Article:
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Tree Squirrel

March 16, 2019, 02:21:19 am N. Truth Seeker: We at MV express our deepest sympathy for our sisters & brothers who became victims of terror attacks while offering their Jumma prayers in the Masjids in NZ.
Our post in this regard @ Zainab's Lounge.
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Author Topic: Tree Squirrel  (Read 624 times)
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« on: October 01, 2006, 02:07:43 am »

Research reveals that squirrels have lived and thrived on earth for at least 40 million years. Fossils as old as that have been discovered in various parts of the world. The name, 'squirrel' was derived from an ancient Greece word "skiouros" which translates as 'one who sits in the shadow of its tail.'  They are a member of the rodent (gnawing animal) family. Approximately 40% of all present day mammals are members of the squirrel family. There are three types of squirrels: tree squirrels, flying squirrels, and ground squirrels . They are found on all continents except Australia. Tree squirrels being the commonest of all, and certainly my favourite, I will discuss them here.

Tree squirrels are so named because they live in trees. Trees provide three basic needs for tree squirrels: water, food, shelter. Squirrels seldom drink water. They get most of their water from  food and dew. A squirrel’s diet includes: seeds, nuts, fruit, buds, shoots, bark, sap, insects, eggs, berries, and fungi (mushrooms). Squirrels can eat mushrooms that are poisonous to humans because the squirrel’s digestive tract is able to neutralize the poison in these mushrooms. Most of the items in a squirrel’s diet are found in or around trees. An urban squirrel may add scraps from trash such as bread, fruit, meat, and snack food to its diet. A squirrel’s diet is seasonal depending on what is available. However, feeding raw peanuts to squirrels and other animals can have serious consequences. The results can even be fatal if peanuts compose a large and constant part of their diet. Peanuts are a legume, not an actual nut. When raw, peanuts prevent the pancreas from producing trypsin which is an enzyme essential for the absorption of protein by the intestine. Thus, squirrels fed a steady diet of raw peanuts could develop severe malnutrition. And of course, salted nuts of any kind should never be fed to squirrels or any wild animals.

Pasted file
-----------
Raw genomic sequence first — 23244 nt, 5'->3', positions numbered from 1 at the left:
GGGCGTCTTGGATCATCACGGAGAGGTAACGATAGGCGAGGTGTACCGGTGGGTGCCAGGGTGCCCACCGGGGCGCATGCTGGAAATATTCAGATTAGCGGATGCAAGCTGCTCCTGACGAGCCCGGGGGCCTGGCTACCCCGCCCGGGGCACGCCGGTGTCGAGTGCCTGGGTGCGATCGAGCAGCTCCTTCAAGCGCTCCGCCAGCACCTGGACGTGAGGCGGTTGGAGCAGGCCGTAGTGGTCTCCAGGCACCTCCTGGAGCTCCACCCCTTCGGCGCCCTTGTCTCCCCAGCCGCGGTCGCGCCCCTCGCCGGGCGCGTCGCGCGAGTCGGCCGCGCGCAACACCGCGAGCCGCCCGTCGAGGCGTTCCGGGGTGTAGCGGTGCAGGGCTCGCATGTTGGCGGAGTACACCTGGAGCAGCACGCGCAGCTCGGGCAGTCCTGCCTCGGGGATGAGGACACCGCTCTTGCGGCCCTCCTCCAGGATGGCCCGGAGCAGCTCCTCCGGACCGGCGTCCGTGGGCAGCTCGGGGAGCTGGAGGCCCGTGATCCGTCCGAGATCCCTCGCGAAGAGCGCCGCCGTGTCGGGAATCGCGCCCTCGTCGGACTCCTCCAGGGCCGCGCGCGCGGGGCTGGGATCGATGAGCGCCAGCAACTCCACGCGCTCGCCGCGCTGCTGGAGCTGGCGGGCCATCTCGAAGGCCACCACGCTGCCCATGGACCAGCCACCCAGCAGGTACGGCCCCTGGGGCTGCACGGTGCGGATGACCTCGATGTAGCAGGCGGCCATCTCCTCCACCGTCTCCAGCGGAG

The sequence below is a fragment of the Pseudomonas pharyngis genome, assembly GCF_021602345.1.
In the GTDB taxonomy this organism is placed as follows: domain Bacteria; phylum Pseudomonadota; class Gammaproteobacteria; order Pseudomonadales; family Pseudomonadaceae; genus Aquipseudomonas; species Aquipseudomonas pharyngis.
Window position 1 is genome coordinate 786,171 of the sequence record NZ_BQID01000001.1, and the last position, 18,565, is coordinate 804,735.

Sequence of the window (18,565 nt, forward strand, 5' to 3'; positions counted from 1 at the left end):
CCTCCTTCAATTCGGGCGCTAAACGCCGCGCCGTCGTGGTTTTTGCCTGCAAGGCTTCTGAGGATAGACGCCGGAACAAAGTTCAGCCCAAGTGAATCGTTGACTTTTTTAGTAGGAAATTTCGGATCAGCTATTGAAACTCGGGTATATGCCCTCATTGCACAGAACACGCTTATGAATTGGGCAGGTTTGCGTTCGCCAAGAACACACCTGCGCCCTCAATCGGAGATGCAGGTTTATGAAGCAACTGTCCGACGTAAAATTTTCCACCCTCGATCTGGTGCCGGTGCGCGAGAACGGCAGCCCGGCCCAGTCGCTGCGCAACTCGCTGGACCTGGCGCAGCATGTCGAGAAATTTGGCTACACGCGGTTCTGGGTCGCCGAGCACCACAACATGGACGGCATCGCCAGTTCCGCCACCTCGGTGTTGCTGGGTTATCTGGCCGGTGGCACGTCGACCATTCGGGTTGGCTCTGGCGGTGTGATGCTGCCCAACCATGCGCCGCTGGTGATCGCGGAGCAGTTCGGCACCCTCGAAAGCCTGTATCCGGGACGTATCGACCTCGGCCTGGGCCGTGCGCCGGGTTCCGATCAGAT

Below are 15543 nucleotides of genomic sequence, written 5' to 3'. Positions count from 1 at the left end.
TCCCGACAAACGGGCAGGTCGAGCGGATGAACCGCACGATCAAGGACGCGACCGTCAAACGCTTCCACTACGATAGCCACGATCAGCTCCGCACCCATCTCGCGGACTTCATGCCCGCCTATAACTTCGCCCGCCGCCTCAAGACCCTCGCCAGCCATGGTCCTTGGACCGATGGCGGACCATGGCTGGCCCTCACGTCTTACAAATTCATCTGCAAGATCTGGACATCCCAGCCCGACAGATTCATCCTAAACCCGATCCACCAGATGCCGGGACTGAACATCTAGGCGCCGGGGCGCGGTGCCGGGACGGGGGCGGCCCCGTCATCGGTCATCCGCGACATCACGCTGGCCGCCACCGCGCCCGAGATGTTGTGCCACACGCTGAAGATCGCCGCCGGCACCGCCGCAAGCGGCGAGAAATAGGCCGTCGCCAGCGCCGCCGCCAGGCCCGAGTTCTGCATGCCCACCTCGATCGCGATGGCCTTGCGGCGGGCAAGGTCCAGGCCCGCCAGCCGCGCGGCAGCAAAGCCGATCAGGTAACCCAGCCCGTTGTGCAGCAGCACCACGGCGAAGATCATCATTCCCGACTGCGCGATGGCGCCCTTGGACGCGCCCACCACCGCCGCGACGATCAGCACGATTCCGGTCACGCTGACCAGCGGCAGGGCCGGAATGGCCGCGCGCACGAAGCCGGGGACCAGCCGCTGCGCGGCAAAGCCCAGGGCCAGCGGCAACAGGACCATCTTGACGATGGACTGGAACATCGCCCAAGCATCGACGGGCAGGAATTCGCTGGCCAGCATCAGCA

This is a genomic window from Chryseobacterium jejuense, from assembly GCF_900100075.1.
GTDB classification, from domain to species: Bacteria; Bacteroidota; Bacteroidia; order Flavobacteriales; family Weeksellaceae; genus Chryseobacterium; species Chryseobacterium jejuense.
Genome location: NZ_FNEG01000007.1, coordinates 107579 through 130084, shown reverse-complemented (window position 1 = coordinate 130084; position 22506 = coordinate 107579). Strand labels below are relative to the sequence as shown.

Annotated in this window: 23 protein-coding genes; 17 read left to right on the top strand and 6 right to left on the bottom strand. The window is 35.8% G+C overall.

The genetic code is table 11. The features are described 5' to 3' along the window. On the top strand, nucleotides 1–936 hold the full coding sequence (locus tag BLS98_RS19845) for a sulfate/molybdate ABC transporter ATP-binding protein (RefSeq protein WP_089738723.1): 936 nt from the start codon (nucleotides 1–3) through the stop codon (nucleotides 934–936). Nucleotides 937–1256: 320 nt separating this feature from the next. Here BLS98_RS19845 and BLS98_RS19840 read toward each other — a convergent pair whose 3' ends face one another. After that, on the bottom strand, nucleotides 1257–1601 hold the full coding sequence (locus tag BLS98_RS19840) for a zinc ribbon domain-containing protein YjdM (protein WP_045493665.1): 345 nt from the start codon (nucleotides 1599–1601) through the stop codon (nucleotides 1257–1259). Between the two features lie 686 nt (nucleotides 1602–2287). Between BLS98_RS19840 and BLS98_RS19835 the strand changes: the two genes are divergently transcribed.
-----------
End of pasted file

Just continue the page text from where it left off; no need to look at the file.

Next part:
Squirrels are very active mammals. The average squirrel eats about two pounds of food a week. Therefore, they spend most of their life in the pursuit of food. Squirrels instinctively bury food in the fall to prepare for the winter. They have a good memory (brain the size of a walnut) but they also rely on their highly developed sense of smell to locate burried food. Squirrels add a scent to the nut by licking it or rubbing it against their fur before they bury it, to help them locate it months later. In the winter a squirrel eats any food it can find.

Tree squirrels live in trees, either inside a hollow part of the tree or a nest of leaves and twigs. Each squirrel claims a territory and marks it with his/her scent. For protection, squirrels usually build several smaller nests in addition to the main nest. The nest provides protection from heat and cold, a refuge from enemies, a place to raise their young ones, and a storage site for food. Squirrels usually live alone in their nest. Exceptions are, wintertime when body heat is needed to keep warm, and when the female is raising her babies. Babies are born hairless and defenseless in a liter of about five. At eight weeks they are weaned and must be independent enough to acquire their own food. The male plays no part in raising of the babies. An adult tree squirrel can weigh as much as seven pounds and has a life span of approximately six years.

Tree squirrels are well geared for tree living. Their long bushy tail serves as an umbrella, a blanket and a parachute. The tail makes it possible for squirrels to live in the trees.

They are not aggressive animals and will flee rather than fight when threatened. Natural enemies of tree squirrels include: birds of prey, weasels, snakes, foxes and dogs. Tree squirrels depend on their speed, heightened sense of smell and keen eyesight. They are fascinating animals to watch, photograph, and study. They make themselves available for observation in ways that few other animals do.

Myriam's nature
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iwan rse

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« Reply #1 on: March 08, 2012, 11:51:13 pm »

I owned a tamed pet squirrel few years ago. I tamed it myself squirrel is not nice pet it little devil bite and destroy everything from my expensive carved wooden panel to my handphone, and I always forgive it  RollLaugh
not a reccomended pet though, it have strong memory and revengevul, if squrrel hates someone he will always stealthy tried to attack the person he hates  hiyaaa
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TEAM MUSLIM VILLA The Avid Reader | Mom of 3 cute rascals
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« Reply #2 on: March 18, 2012, 04:29:07 am »

Ahahaha   Cheesy    All pets are smart.  squirrels love the outdoors.  having them as house pets deprives them of enjoying the outdoors.  That's why probably they try to "attack" in their own cute ways. 
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